Transition of power
As Bloomberg recently noted, a global transition to cleaner fuels is the only chance we have of avoiding the most catastrophic effects of climate change. An estimated $11 trillion of renewables investment will be needed in the next 30 years to make that happen, and investors, like you and I, want in.
Institutional investors are demanding and driving action too. At COP25 in 2019, more than 630 institutional investors, managing more than $37 trillion in assets, jointly urged radical change to tackle the global climate crisis. Hopefully more action and targets will be agreed right here in Scotland next year at the rescheduled COP26.
Bloomberg Green also recently published an article titled: “The New Energy Giants are Renewable Companies” and it is easy to see where the headline has come from when you consider that Big European oil and gas companies (the 16 oil and gas groups on Europe’s blue-chip Stoxx 600 index) have shed more than €360bn in market value this year while renewable energy stocks and technology companies focused on cleaner fuels have surged.
The gulf in performance between the two groups highlights how investors are betting on a transition away from fossil fuels. Oil majors such as BP, Shell, Repsol and Eni have lost around 60 per cent of their market value, each, this year in local currency terms so BP and Royal Dutch Shell are trying, with mixed success, to convince both shareholders, staff and the public of how it will execute their own shift towards greener forms of energy.
Industry and financial commentator Charles Donovan, a professor at the Centre for Climate Finance and Investment at Imperial College Business School recently noted that for years these oil majors had existed and thrived in a world where hydrocarbons was the only game in town, and regardless of the peaks and troughs of the market cycles, there was always a sense that strong market prices always come back.
But oil and gas isn’t the only game in town in this brave new world. There are other new ways that man-made engineered products and facilities are being deployed out in the harsh maritime environments and used to extract energy. Only, unlike the basins of the Paleozoic and Triassic periods and other such era’s, these new energy sources will never deplete nor be fully consumed. Institutional investors see these long term value plays and are putting money to work, with a notable impact on the balance of power in the energy industry.
Clean energy super-majors
The four large companies leading the charge as the new, clean supermajors; Enel, Iberdrola, NextEra Energy and Orsted, prioritised the building or buying of clean-power plants when those assets were still considered alternative and expensive. Instead of digging mines and drilling wells, they’re leading the race to electrify the global economy.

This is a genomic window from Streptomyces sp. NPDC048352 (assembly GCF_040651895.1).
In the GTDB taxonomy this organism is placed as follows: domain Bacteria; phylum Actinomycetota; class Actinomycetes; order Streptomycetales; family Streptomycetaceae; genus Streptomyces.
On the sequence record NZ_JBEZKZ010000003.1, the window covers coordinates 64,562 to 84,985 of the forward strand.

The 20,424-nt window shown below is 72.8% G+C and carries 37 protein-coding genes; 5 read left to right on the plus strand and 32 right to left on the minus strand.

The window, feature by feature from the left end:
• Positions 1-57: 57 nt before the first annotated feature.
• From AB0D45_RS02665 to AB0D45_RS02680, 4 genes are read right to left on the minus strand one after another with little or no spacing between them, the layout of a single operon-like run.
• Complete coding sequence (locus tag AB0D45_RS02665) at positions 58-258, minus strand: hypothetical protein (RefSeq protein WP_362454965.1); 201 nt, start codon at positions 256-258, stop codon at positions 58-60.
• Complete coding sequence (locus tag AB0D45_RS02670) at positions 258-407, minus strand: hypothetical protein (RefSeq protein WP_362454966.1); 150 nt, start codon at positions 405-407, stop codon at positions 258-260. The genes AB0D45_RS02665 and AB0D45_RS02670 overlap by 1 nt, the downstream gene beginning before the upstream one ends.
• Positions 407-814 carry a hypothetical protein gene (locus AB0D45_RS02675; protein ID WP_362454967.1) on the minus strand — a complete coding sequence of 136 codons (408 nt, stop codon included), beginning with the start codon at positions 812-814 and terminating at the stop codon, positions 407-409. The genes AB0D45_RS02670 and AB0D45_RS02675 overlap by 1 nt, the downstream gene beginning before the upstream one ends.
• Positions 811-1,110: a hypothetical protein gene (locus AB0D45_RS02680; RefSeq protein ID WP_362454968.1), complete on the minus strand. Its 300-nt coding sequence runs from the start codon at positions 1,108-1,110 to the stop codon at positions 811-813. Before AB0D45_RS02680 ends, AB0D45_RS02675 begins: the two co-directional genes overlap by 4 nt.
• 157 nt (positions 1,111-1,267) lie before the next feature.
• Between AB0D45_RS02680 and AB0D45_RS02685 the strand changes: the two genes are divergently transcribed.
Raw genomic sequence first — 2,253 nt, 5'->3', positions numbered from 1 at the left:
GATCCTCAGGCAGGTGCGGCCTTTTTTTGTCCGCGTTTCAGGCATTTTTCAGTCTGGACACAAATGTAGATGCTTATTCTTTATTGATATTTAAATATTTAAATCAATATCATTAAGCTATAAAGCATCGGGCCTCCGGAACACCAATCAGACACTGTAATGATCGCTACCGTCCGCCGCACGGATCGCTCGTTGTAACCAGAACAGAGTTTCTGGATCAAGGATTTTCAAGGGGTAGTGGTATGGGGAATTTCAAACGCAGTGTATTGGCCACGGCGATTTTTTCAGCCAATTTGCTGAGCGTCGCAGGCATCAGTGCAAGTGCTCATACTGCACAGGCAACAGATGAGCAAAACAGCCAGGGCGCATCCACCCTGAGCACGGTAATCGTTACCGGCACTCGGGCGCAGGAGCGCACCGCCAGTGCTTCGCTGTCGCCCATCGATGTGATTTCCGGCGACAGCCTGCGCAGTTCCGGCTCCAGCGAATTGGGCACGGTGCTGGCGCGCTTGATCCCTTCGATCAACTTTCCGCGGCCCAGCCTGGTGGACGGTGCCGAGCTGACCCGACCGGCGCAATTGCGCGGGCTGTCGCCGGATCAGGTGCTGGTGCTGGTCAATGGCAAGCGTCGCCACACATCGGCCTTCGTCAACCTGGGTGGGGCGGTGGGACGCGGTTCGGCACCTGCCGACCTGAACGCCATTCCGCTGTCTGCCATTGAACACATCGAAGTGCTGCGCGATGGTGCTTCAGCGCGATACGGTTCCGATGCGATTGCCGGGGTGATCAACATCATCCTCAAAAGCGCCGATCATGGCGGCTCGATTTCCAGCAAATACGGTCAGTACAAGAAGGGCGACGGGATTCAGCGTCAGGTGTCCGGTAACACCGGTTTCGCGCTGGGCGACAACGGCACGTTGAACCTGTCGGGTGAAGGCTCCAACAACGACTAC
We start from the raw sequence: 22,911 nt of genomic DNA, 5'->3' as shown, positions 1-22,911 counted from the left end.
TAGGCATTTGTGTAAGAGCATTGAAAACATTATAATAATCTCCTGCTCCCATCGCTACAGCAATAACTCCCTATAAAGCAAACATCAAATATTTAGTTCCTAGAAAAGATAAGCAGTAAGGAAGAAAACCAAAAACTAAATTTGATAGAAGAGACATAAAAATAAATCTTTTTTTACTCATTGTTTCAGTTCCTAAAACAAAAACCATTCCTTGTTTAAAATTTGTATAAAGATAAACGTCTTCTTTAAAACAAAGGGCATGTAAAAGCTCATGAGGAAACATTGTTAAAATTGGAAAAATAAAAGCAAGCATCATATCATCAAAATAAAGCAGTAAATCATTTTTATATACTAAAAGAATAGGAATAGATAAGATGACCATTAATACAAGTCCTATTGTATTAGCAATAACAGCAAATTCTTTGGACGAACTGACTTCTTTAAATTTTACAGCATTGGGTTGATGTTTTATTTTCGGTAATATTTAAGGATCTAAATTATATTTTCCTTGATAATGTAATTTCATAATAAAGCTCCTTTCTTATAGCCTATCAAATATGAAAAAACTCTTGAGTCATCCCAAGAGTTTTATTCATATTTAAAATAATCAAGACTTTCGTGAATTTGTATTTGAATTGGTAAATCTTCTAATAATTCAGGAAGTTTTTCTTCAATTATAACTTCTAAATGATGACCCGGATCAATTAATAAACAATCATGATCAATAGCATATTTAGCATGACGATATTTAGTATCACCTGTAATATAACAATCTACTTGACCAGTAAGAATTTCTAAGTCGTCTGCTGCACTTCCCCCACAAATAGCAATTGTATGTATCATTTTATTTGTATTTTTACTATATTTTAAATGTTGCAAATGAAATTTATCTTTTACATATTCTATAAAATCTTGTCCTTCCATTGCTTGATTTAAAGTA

Smaller, or earlier stage technology developers are also benefiting from this refocusing of investment priorities as the world wakes up to the realisation that the climate crisis is real, it will not resolve itself and there is not a single silver bullet answer; instead we need to deploy ALL solutions at our disposal, and we need to deploy them NOW.
So, where does tidal energy and Orbital fit?
And this is where Orbital can fit in. If BEIS elect to introduce the appropriate market mechanics, ie the strike price and allocated capital is sufficiently robust, at Orbital, we believe it is probable (as replicated in the wind and solar sectors) that utility or infrastructure institutional money will be made available for project developers to begin the permitting process which in turn drives the economies of scale required to allow for ongoing cost reduction.
As noted in previous posts, we firmly believe that the Orbital levelized cost of energy is at a very attractive market entry point, without, or at least before, the benefit of economies of scale, volumes of installed capacity, supply chain learning or financial leverage. All of these factors, and more, will drive the cost trajectory down and the power output up.
In the last 3-5 years infrastructure investors have entered the project development market, both in the UK and globally, in order to secure rights to build and operate wind and solar assets at scale. We have also witnessed this investor class buying project developers and their pipeline of assets. Orbital view it as entirely credible that the tidal sector will experience the same form of convergence in terms of both technology choices and investment / return targets.
Just as wind and solar were once viewed as emerging but high cost technologies in the past, but now dominate new global power production investment and new low cost capacity, so too can tidal offer a new and predictable low carbon power source of scale for regions that benefit from strong and extractable tidal resource.
As such, while Orbital may not be in the list of new energy super-majors moving forward, it certainly targets being a key supplier of equipment to these super-majors and their future project developments. This would place Orbital into a club of large renewable focussed OEM businesses such as Siemens Gamesa, MHI Vestas, Goldwind and GE.
Will you and I still be shareholders at that stage? Let’s make this industry happen and find out!]
To find out more about Orbital Marine and to join them on their mission, head over to the company's pitch today.
Investments of this nature carry risks to your capital. Please invest aware.